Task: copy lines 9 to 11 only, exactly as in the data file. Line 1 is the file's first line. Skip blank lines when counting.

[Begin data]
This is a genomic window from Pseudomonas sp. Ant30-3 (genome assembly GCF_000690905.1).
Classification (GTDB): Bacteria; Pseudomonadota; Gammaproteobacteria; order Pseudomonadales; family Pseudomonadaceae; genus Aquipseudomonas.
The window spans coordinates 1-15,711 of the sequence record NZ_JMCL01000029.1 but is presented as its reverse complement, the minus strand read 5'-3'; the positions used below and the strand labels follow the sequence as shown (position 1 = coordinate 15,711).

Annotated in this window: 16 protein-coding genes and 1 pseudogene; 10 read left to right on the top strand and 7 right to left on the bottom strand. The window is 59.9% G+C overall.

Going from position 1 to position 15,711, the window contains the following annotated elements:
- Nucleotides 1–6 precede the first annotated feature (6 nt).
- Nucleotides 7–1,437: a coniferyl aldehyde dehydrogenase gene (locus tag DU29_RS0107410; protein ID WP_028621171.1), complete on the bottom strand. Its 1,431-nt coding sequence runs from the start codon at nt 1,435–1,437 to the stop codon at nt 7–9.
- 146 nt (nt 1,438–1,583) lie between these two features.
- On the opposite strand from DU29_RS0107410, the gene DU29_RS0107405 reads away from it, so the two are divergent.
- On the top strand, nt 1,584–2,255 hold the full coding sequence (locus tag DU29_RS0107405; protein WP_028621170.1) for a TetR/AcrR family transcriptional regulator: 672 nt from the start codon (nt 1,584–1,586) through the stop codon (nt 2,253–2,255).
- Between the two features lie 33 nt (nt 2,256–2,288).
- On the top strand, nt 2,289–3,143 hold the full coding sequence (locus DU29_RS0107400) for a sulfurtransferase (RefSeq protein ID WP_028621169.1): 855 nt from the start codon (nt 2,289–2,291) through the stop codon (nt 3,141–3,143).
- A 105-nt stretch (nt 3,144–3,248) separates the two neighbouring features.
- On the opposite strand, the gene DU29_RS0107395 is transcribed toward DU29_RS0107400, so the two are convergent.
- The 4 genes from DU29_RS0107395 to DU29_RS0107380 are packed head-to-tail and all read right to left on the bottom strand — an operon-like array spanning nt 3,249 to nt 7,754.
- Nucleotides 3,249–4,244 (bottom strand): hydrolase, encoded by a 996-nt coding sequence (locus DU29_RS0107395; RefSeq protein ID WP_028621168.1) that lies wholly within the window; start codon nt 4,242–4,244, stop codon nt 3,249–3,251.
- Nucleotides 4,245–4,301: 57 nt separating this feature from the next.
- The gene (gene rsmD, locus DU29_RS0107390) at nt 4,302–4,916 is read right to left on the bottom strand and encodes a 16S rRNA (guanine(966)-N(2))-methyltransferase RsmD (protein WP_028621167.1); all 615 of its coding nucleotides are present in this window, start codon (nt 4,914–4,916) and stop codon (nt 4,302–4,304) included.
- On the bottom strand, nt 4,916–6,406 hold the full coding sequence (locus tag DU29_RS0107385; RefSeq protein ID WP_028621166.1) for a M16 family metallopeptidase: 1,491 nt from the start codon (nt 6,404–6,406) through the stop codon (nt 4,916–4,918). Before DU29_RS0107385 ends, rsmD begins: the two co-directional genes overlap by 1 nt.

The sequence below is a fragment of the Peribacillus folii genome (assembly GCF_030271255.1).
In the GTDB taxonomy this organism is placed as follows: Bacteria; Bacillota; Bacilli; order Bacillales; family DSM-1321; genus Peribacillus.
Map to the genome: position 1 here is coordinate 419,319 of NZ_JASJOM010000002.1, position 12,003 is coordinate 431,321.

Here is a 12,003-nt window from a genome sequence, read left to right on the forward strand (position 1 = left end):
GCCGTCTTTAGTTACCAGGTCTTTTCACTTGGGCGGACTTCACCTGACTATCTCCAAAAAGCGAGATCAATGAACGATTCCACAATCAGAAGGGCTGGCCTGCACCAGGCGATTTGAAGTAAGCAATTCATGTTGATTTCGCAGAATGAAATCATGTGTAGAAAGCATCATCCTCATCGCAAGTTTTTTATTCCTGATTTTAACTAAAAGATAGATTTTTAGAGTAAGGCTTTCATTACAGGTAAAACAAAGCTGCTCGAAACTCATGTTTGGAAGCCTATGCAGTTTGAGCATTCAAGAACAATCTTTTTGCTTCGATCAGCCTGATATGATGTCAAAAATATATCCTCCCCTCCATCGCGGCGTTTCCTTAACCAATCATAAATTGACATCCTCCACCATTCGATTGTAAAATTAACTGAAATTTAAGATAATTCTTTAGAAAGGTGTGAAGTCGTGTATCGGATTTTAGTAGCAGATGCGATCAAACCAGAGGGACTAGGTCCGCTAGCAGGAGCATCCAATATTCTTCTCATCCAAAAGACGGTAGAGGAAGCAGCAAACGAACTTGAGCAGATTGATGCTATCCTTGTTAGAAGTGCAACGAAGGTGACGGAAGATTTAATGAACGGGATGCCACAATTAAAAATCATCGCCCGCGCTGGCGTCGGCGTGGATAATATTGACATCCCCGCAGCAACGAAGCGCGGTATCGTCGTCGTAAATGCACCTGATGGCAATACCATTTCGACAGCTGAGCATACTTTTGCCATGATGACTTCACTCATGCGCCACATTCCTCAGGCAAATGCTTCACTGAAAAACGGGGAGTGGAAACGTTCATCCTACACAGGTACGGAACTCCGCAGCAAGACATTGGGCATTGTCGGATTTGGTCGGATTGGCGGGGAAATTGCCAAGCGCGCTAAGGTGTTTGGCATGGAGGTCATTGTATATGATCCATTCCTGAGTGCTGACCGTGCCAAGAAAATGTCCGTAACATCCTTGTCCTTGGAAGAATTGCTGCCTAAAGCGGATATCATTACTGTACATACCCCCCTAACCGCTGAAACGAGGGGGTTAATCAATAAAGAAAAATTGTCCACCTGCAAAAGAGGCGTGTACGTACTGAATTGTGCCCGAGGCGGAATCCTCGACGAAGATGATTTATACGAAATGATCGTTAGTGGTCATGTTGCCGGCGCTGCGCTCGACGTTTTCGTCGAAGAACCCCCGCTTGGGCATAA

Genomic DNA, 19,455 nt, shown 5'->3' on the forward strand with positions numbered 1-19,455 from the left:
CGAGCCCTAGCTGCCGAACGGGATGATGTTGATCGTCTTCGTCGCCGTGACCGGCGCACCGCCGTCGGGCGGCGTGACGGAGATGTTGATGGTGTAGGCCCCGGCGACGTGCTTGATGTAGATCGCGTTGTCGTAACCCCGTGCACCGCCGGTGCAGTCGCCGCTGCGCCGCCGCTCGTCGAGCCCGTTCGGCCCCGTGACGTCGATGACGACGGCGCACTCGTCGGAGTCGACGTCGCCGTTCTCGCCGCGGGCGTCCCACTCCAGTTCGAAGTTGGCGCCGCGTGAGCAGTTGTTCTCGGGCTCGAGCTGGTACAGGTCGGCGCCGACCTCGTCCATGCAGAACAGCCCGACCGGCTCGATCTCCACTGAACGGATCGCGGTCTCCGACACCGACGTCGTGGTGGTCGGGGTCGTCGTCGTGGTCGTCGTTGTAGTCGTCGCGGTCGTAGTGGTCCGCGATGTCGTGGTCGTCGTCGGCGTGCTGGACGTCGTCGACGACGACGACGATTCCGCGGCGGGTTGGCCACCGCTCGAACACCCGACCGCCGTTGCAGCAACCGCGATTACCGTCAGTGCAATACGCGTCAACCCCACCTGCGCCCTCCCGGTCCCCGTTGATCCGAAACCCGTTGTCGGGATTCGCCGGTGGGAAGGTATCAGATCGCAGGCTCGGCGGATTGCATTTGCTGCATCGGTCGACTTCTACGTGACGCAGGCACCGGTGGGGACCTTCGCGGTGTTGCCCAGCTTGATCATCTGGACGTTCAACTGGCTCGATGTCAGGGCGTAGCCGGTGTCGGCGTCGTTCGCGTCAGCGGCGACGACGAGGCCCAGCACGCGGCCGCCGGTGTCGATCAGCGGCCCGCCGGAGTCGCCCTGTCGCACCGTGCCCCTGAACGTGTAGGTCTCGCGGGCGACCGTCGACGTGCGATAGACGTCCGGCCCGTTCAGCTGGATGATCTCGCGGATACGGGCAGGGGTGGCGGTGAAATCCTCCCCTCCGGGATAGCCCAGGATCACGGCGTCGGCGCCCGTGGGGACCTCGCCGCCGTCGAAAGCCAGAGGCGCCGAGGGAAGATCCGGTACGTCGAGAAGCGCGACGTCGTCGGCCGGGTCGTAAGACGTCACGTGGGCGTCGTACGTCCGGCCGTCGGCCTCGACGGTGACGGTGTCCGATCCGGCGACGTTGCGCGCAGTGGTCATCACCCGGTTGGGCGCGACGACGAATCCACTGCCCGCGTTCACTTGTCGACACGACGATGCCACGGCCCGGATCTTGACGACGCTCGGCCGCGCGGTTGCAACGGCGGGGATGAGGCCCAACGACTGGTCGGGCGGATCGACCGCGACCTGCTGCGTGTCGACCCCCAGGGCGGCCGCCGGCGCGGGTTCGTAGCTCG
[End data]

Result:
- On the opposite strand from DU29_RS0107410, the gene DU29_RS0107405 reads away from it, so the two are divergent.
- On the top strand, nt 1,584–2,255 hold the full coding sequence (locus tag DU29_RS0107405; protein WP_028621170.1) for a TetR/AcrR family transcriptional regulator: 672 nt from the start codon (nt 1,584–1,586) through the stop codon (nt 2,253–2,255).
- Between the two features lie 33 nt (nt 2,256–2,288).